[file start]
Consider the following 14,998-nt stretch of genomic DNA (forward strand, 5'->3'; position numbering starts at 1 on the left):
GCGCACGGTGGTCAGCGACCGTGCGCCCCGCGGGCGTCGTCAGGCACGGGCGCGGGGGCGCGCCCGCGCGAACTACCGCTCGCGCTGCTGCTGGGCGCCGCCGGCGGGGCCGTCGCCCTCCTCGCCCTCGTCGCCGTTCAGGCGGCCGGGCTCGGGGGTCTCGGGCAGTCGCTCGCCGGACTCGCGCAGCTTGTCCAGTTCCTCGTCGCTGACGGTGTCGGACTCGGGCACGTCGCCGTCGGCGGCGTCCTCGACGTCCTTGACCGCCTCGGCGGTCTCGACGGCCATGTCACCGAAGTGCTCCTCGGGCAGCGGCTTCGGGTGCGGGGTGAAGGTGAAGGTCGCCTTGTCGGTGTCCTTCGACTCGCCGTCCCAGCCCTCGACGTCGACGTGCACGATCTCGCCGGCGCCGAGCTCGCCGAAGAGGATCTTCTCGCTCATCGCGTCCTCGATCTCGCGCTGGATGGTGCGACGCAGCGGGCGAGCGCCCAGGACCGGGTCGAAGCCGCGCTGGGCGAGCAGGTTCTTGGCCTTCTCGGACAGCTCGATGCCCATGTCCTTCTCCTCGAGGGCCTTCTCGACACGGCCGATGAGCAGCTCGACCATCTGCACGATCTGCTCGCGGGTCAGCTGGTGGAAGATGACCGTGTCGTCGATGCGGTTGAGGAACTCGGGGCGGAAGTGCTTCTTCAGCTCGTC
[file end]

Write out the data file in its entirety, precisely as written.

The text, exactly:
Consider the following 14,998-nt stretch of genomic DNA (forward strand, 5'->3'; position numbering starts at 1 on the left):
GCGCACGGTGGTCAGCGACCGTGCGCCCCGCGGGCGTCGTCAGGCACGGGCGCGGGGGCGCGCCCGCGCGAACTACCGCTCGCGCTGCTGCTGGGCGCCGCCGGCGGGGCCGTCGCCCTCCTCGCCCTCGTCGCCGTTCAGGCGGCCGGGCTCGGGGGTCTCGGGCAGTCGCTCGCCGGACTCGCGCAGCTTGTCCAGTTCCTCGTCGCTGACGGTGTCGGACTCGGGCACGTCGCCGTCGGCGGCGTCCTCGACGTCCTTGACCGCCTCGGCGGTCTCGACGGCCATGTCACCGAAGTGCTCCTCGGGCAGCGGCTTCGGGTGCGGGGTGAAGGTGAAGGTCGCCTTGTCGGTGTCCTTCGACTCGCCGTCCCAGCCCTCGACGTCGACGTGCACGATCTCGCCGGCGCCGAGCTCGCCGAAGAGGATCTTCTCGCTCATCGCGTCCTCGATCTCGCGCTGGATGGTGCGACGCAGCGGGCGAGCGCCCAGGACCGGGTCGAAGCCGCGCTGGGCGAGCAGGTTCTTGGCCTTCTCGGACAGCTCGATGCCCATGTCCTTCTCCTCGAGGGCCTTCTCGACACGGCCGATGAGCAGCTCGACCATCTGCACGATCTGCTCGCGGGTCAGCTGGTGGAAGATGACCGTGTCGTCGATGCGGTTGAGGAACTCGGGGCGGAAGTGCTTCTTCAGCTCGTC